Human behavior, perspective, attitude? That is, an idea and some of the implications of such an idea? Ok. But existence only as behavior, perspective, and attitude exist. Is this your God? Or not?
  • Wayfarer
    11.8k
    I'm sure that's largely true about the meaning of the faith but not so much God's nature.Tom Storm

    You might find this OP from Karen Armstrong relevant to the issue.

    It doesn't matter whether or not g/G is "supernatural" but whether or not any such g/G is defined as intervening - causing changes - in nature; and if so, because nature is scientifically observable and therefore changes in nature are scientifically observable, then the claims of believers or scriptures that some g/G has intervened - caused changes - in nature entails observable (direct or indirect) evidence - and yet there is none whatsoever.180 Proof

    You might notice that is not a response to the argument I posted from Bill Vallicella.

    One must not know whether or not there is scientifically observable nature in order not to know whether or not there is (at least one) g/G that intervenes - causes changes - in, or created, nature.180 Proof

    'Causing changes to' and 'created' are completely different things. But I can observe that science doesn't explain natural law or the order of nature. Rather it assumes it on the basis of observation. But what scientific laws are, and why they are the way they are, are also not questions for science, although there's nothing to stop scientists expressing a view about it.

    As for what 'created' means, I think it is far from obvious. Of course I have no truck with creationism understood as a literalist interpretation of religious texts. But the cosmic anthropological principle is a far cry from creationism. I find the observation that the cosmos emerged from the apparent chaos of the 'Big Bang' with just those constants that were required for the formation of an actual universe quite a persuasive argument in favour of natural theology.

    Human behavior, perspective, attitude? That is, an idea and some of the implications of such an idea? Ok. But existence only as behavior, perspective, and attitude exist. Is this your God? Or not?tim wood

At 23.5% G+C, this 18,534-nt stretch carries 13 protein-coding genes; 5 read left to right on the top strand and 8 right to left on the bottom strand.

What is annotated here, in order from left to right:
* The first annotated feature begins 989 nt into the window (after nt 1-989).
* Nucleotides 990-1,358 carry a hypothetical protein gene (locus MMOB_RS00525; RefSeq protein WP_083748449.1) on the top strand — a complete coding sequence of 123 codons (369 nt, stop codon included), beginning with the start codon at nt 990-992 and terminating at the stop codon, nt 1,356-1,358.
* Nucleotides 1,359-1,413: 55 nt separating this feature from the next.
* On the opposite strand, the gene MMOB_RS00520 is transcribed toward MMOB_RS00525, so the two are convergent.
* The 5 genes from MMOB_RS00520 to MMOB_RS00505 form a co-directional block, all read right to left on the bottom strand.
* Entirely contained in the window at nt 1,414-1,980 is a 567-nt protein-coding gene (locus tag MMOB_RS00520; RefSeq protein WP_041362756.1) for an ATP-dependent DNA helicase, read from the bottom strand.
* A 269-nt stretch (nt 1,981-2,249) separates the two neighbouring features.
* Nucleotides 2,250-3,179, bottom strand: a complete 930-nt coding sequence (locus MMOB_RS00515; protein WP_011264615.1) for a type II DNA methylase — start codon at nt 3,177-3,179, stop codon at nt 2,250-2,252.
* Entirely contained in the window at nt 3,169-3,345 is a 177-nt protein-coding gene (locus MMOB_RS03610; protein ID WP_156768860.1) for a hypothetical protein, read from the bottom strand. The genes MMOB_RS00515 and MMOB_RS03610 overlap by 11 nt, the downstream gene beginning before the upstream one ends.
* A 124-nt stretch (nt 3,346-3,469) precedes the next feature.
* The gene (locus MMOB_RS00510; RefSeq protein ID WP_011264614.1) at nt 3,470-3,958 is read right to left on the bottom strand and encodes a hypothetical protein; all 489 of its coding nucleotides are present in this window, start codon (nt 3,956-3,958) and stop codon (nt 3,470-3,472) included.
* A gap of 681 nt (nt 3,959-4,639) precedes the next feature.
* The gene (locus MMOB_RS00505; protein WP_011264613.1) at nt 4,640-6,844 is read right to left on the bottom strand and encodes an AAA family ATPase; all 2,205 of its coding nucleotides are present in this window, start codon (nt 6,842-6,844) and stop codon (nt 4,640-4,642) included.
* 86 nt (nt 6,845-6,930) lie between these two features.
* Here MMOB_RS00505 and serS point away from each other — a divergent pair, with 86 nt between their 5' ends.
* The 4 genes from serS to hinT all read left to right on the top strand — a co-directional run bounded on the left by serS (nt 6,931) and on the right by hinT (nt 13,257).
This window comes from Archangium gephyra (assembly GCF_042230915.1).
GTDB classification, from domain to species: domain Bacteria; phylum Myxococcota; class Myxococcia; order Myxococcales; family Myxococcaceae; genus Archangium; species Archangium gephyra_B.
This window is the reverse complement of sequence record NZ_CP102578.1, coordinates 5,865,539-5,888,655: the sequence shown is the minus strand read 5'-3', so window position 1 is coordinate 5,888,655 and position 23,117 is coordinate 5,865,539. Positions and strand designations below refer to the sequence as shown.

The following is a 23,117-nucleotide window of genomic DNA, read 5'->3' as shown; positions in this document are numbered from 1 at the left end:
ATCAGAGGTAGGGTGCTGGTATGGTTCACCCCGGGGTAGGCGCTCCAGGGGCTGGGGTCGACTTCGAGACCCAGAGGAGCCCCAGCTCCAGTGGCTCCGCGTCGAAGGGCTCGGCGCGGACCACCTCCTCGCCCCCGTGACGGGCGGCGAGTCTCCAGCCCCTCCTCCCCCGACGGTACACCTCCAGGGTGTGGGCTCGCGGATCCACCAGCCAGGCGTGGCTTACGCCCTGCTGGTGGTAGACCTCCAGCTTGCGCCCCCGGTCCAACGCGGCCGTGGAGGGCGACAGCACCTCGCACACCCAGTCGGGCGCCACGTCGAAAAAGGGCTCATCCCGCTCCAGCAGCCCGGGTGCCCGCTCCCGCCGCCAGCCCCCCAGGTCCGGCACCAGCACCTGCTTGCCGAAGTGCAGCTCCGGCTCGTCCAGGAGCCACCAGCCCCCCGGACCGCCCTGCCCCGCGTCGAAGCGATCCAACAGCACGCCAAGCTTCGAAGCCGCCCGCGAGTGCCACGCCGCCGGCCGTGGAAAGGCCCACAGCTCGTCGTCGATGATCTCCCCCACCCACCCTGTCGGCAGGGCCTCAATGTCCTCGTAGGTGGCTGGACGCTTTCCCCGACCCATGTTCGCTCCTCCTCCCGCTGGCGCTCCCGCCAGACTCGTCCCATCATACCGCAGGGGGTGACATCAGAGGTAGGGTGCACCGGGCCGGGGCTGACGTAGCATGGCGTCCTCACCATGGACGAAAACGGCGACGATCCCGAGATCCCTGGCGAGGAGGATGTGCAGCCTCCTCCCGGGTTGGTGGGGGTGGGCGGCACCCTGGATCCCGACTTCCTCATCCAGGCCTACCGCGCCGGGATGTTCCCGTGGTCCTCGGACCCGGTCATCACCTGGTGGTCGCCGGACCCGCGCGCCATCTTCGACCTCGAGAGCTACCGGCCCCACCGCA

I'm afraid I don't understand the question, but I hope I am not, and don't think I am, discussing a concept that is peculiar to myself.
  • tim wood
    6.5k
    I’m attempting to approach it from a ‘philosophy of religion’ perspective, that’s all.
    — Wayfarer
    I think a Christian would say that what it means is that you love your neighbor as yourself (in rather less archaic language, show unconditional compassion) - and so on. Philosophers dwell on words, theories, and arguments, but the real meaning can only ever be shown in how you live, not merely said. I think that's how a Christian would respond.
    tim wood
    but I hope I am not, and don't think I am, discussing a concept that is peculiar to myself.Wayfarer
    A shared concept, but peculiar to the sharers, ultimately down to the level of the individual. If you want the concept to be anything more than that, and you want others to make way for you, then deal in the common coin, existence. Or leave it at the level of concept and work with that, and a lot can be done with that.

    But there is nothing new here. Religion has its own house in its own neighborhood where no one has any reason to interfere with it. But instead it wants to to move into where it does not belong. Which in any analysis has, is, and always will be self-destructive.
  • Wayfarer
    11.8k
    Liberal secularism is itself a violent regulator of ‘private’ belief. You can believe whatever you like, provided you do not believe that your personal beliefs are actually objectively true, or matter in any public way. You can have whatever personal loyalties you like, provided you give uncompromising public loyalty to the state in which you are born, to the liberal and secular laws it mandates. — Paul Tyson, De-fragmenting Modernity.